Do Early Polls Accurately Predict Election Results?

By Jonathan Draeger
Published On: Last updated 06/10/2024, 06:58 PM EDT

Recent polls indicate that Trump maintains a slight lead in the RealClearPolitics Polling Average. However, looking at polls for an election that is still five months out raises the question: Do early polls reliably predict the final election results? The short answer: They do – at least in recent U.S. presidential elections.

Looking at data from the past five presidential elections, every candidate who polled better in the national popular vote at the start of the election year won the national popular vote in November. There was never a change mid-election season where the person behind in polling became the frontrunner and won the national popular vote. One caveat, however: The national popular vote doesn’t always produce the winner. In 2016, when former Hillary Clinton won the popular vote by nearly 2.9 million votes, Donald Trump won the presidency. (The margin was much closer, but the same thing happened to Al Gore in 2000.)

Presidential Polling

Based on data from the last five elections, Trump would be the predicted victor of the popular vote this year, as polls have consistently shown him ahead since the start of the year.

In addition, it's important to note that if one goes back further in time, the track record for frontrunners isn’t perfect. Christopher Wlezien, a University of Texas at Austin professor of government and co-author of the book “The Timeline of Presidential Elections: How Campaigns Do (and Do Not) Matter,” has delved into the topic of early polls. His research reveals that while early polls do sometimes predict the eventual results, they are not infallible predictors. 

Along with co-author Robert Erikson, Wlezien examined presidential elections since 1952 to see how polls change throughout the election year. In the summary of their findings, they write, “Polls from the beginning of the year have virtually no predictive power.” Their explanation is that in most elections, the candidates aren’t fully known until after primary season, so voter preferences are still variable.

Yet Wlezien found that polls become more accurate after the primary season. On June 7, Wlezien told RealClearPolitics in an interview that in five out of the 18 election years since 1952, the leader in the polls a few weeks before the conventions went on to lose.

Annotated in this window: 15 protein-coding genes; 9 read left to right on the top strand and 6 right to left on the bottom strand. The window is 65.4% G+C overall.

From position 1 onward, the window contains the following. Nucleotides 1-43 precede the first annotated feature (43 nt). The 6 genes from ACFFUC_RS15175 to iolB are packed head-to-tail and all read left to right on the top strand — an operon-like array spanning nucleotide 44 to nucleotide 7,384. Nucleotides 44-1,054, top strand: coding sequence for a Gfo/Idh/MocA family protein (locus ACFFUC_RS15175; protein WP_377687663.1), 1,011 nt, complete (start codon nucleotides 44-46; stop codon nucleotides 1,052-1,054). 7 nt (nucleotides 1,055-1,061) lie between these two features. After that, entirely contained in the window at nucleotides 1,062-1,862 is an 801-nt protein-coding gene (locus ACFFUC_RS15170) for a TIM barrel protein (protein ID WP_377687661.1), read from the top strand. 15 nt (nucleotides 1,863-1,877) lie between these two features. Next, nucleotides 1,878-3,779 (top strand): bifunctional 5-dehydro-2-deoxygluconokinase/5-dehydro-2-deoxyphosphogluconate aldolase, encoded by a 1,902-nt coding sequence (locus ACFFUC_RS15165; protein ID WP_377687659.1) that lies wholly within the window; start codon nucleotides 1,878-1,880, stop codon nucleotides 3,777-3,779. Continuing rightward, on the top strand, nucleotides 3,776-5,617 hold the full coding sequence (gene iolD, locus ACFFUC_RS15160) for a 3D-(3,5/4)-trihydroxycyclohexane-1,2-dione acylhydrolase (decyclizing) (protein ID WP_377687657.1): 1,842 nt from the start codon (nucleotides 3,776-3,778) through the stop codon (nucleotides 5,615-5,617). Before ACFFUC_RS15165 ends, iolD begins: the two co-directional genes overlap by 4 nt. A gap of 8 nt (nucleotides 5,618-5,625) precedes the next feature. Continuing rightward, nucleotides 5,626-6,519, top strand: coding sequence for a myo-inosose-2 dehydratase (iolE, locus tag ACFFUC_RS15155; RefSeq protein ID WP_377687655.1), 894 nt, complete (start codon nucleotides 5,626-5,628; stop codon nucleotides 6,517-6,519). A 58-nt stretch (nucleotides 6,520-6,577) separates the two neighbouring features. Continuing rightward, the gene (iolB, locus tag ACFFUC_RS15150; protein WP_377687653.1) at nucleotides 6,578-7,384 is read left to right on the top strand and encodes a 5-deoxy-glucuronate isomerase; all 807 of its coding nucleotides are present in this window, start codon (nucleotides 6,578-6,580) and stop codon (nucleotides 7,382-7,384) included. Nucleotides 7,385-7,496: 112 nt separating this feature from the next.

To accurately predict election winners, Wlezien and Erikson wrote in their 2020 paper "Forecasting the 2020 Presidential Election: Leading Economic Indicators, Polls, and the Vote," prognosticators must combine post-convention polling data with economic indicators. The model they developed using this method would have predicted 15 of the last 18 presidential elections correctly. 

One of their main findings was that the turning point in polls, where polls went from fairly accurate to almost always accurate, was the party conventions. Through campaigns and the conventions, they write, "voters are made aware of—or not made aware of—fundamental factors like candidates’ policy positions that determine which ticket will get their votes." Wlezien emphasized this point, telling RCP that a large part of forming the swing voter’s opinion comes from the conventions: “That's part of what the conventions do. They help those folks. They help bring home those fundamentals.”

This increase in voter knowledge in post-convention polls is more accurate as people have greater knowledge of the candidates and the issues they are campaigning on. According to Wlezien, every single election since 1952 has been accurately predicted by polls around two weeks after the last convention. "By the time we come out to the convention, post-Labor Day, the leader of the popular vote [in the polls] has always won" the popular vote in the November election, he told RCP. 

With the Republican National Convention in Milwaukee July 15-18, the Democratic National Convention in Chicago August 19-22, and the first presidential debate later this month in Atlanta, Trump’s lead in the polls could still change before voters’ opinions are solidified.

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